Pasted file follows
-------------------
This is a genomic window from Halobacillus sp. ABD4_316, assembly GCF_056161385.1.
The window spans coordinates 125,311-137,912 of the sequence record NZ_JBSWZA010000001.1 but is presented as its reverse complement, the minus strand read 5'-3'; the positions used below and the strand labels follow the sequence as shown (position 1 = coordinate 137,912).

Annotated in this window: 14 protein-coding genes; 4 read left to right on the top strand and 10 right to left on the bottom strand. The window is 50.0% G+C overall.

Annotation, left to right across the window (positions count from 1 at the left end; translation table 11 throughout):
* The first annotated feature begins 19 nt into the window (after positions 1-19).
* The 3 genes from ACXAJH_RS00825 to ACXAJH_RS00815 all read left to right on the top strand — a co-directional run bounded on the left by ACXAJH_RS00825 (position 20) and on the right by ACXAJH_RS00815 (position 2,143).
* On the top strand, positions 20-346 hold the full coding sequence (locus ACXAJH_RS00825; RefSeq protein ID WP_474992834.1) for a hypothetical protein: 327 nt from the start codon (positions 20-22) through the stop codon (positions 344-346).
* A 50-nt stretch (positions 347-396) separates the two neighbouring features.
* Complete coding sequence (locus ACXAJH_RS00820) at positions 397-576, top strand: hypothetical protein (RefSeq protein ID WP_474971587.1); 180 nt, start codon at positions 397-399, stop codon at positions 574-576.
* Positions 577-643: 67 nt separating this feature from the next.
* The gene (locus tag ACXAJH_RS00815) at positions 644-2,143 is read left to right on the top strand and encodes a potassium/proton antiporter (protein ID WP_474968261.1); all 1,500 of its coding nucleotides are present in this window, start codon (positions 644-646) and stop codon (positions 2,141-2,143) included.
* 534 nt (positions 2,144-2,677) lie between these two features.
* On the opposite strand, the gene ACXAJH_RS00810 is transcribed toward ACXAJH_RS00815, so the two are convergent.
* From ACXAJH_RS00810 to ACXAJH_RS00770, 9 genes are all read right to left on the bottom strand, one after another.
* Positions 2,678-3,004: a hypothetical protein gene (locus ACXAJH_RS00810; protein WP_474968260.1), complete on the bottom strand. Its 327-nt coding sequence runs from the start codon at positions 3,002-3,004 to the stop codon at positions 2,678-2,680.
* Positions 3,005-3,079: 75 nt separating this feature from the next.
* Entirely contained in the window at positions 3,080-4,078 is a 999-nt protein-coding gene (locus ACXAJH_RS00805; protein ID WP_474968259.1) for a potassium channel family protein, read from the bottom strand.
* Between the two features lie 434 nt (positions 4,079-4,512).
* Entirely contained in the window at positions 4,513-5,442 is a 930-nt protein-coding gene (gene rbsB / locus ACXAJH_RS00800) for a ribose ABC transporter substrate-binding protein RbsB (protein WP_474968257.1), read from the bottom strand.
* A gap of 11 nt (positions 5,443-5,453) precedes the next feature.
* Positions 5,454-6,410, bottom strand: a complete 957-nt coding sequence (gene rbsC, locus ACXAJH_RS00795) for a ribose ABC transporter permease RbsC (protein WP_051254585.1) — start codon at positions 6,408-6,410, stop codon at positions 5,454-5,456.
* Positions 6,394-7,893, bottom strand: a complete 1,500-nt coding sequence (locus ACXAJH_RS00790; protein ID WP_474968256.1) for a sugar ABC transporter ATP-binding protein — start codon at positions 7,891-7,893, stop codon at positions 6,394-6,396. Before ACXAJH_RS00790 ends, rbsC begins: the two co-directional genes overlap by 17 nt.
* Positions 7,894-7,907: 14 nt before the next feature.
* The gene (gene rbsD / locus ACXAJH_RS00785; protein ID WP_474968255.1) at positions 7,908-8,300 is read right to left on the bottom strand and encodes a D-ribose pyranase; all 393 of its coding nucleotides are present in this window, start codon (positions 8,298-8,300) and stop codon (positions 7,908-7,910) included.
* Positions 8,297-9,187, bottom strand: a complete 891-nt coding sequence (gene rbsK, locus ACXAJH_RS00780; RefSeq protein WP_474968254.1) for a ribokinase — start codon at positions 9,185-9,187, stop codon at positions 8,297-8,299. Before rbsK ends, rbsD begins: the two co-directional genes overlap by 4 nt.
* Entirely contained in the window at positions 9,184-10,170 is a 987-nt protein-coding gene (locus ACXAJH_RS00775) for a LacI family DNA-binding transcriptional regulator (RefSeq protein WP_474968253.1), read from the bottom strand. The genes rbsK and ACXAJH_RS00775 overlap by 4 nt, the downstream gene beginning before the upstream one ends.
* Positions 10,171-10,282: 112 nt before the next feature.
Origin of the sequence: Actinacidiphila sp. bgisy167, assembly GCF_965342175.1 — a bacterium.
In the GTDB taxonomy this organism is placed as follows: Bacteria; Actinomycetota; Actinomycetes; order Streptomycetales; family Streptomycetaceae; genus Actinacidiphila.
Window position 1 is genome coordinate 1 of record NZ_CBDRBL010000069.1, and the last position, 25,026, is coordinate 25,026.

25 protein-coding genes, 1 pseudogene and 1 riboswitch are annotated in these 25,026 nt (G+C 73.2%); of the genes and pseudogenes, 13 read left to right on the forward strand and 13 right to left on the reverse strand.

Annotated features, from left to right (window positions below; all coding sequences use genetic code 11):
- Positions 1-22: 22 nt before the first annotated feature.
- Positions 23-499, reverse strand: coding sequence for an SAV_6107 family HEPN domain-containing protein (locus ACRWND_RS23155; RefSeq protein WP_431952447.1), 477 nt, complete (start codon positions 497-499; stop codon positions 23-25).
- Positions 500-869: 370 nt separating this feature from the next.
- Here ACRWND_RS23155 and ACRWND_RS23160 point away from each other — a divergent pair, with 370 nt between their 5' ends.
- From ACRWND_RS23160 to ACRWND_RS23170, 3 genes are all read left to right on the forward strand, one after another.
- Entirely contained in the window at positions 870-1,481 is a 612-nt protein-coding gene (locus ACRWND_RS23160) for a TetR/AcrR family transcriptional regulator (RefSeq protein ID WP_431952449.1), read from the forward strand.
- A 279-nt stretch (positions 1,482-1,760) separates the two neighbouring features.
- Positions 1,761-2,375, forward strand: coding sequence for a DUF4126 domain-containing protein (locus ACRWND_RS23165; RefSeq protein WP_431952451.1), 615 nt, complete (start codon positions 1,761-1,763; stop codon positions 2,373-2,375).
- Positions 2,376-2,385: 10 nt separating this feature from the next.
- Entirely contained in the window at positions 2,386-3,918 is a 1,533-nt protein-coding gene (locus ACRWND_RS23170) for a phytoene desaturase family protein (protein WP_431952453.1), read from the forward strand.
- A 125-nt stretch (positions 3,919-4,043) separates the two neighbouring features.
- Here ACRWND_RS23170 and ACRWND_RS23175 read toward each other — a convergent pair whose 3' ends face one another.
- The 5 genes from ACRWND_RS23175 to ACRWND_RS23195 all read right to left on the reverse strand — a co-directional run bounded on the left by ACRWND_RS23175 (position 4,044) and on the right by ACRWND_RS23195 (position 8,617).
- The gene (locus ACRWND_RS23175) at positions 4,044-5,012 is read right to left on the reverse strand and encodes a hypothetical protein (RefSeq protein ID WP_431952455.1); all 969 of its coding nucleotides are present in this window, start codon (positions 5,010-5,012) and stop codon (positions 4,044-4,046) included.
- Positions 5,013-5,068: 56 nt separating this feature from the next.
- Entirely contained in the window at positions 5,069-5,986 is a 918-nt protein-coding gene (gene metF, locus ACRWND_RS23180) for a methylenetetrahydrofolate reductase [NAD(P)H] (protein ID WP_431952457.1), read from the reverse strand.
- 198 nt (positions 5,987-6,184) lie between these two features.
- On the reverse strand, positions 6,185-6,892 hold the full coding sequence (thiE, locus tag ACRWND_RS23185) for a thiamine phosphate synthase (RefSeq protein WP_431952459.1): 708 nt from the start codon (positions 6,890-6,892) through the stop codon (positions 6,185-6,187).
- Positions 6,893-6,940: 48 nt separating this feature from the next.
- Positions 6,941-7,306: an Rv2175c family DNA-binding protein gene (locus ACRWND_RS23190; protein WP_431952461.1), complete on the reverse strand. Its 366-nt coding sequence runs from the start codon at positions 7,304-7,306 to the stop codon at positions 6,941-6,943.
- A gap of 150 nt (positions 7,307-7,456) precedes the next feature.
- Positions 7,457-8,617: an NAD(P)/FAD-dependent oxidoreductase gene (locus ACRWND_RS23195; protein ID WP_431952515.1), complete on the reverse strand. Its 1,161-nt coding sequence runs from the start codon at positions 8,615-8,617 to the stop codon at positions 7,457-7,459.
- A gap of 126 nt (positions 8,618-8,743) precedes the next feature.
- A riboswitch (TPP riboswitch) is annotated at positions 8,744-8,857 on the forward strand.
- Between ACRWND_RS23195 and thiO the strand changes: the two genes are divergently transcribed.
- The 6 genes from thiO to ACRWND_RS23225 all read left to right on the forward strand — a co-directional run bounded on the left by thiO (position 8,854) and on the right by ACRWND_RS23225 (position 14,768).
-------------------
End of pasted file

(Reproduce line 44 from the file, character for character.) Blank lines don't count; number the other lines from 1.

- Here ACRWND_RS23170 and ACRWND_RS23175 read toward each other — a convergent pair whose 3' ends face one another.